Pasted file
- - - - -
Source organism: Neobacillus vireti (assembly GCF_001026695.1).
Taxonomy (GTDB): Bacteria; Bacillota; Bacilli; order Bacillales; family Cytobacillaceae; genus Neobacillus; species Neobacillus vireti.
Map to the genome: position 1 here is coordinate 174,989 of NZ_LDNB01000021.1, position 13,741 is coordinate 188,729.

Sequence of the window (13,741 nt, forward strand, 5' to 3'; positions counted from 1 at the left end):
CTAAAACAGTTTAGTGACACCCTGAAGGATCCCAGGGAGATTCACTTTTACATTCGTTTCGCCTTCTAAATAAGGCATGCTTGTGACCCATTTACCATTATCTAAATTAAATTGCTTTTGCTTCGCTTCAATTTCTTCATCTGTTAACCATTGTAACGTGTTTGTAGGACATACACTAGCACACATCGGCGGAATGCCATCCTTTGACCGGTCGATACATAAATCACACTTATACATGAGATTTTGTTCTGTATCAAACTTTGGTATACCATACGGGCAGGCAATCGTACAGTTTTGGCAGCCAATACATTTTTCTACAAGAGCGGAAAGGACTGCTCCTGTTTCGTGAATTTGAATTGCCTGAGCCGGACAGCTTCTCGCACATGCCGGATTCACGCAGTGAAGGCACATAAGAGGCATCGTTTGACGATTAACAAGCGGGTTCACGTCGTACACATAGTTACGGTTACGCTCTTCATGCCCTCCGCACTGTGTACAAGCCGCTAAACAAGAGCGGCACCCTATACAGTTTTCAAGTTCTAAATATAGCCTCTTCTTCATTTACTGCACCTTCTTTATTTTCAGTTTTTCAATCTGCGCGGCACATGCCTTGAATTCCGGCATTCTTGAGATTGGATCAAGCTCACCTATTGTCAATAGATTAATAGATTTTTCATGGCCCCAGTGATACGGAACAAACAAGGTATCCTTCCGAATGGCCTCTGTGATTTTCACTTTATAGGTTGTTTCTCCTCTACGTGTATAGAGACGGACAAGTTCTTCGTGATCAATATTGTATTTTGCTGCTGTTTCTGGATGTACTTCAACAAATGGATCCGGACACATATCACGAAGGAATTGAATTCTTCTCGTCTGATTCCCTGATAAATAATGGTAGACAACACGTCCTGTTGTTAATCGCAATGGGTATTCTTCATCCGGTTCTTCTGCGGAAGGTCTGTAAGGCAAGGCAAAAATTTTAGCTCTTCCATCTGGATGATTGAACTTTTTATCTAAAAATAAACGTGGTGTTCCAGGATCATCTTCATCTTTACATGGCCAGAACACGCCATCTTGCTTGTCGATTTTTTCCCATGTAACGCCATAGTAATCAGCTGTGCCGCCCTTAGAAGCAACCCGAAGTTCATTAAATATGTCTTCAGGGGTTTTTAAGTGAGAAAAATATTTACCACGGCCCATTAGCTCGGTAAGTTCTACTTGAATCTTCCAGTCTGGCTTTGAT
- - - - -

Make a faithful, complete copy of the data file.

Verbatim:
Source organism: Neobacillus vireti (assembly GCF_001026695.1).
Taxonomy (GTDB): Bacteria; Bacillota; Bacilli; order Bacillales; family Cytobacillaceae; genus Neobacillus; species Neobacillus vireti.
Map to the genome: position 1 here is coordinate 174,989 of NZ_LDNB01000021.1, position 13,741 is coordinate 188,729.

Sequence of the window (13,741 nt, forward strand, 5' to 3'; positions counted from 1 at the left end):
CTAAAACAGTTTAGTGACACCCTGAAGGATCCCAGGGAGATTCACTTTTACATTCGTTTCGCCTTCTAAATAAGGCATGCTTGTGACCCATTTACCATTATCTAAATTAAATTGCTTTTGCTTCGCTTCAATTTCTTCATCTGTTAACCATTGTAACGTGTTTGTAGGACATACACTAGCACACATCGGCGGAATGCCATCCTTTGACCGGTCGATACATAAATCACACTTATACATGAGATTTTGTTCTGTATCAAACTTTGGTATACCATACGGGCAGGCAATCGTACAGTTTTGGCAGCCAATACATTTTTCTACAAGAGCGGAAAGGACTGCTCCTGTTTCGTGAATTTGAATTGCCTGAGCCGGACAGCTTCTCGCACATGCCGGATTCACGCAGTGAAGGCACATAAGAGGCATCGTTTGACGATTAACAAGCGGGTTCACGTCGTACACATAGTTACGGTTACGCTCTTCATGCCCTCCGCACTGTGTACAAGCCGCTAAACAAGAGCGGCACCCTATACAGTTTTCAAGTTCTAAATATAGCCTCTTCTTCATTTACTGCACCTTCTTTATTTTCAGTTTTTCAATCTGCGCGGCACATGCCTTGAATTCCGGCATTCTTGAGATTGGATCAAGCTCACCTATTGTCAATAGATTAATAGATTTTTCATGGCCCCAGTGATACGGAACAAACAAGGTATCCTTCCGAATGGCCTCTGTGATTTTCACTTTATAGGTTGTTTCTCCTCTACGTGTATAGAGACGGACAAGTTCTTCGTGATCAATATTGTATTTTGCTGCTGTTTCTGGATGTACTTCAACAAATGGATCCGGACACATATCACGAAGGAATTGAATTCTTCTCGTCTGATTCCCTGATAAATAATGGTAGACAACACGTCCTGTTGTTAATCGCAATGGGTATTCTTCATCCGGTTCTTCTGCGGAAGGTCTGTAAGGCAAGGCAAAAATTTTAGCTCTTCCATCTGGATGATTGAACTTTTTATCTAAAAATAAACGTGGTGTTCCAGGATCATCTTCATCTTTACATGGCCAGAACACGCCATCTTGCTTGTCGATTTTTTCCCATGTAACGCCATAGTAATCAGCTGTGCCGCCCTTAGAAGCAACCCGAAGTTCATTAAATATGTCTTCAGGGGTTTTTAAGTGAGAAAAATATTTACCACGGCCCATTAGCTCGGTAAGTTCTACTTGAATCTTCCAGTCTGGCTTTGAT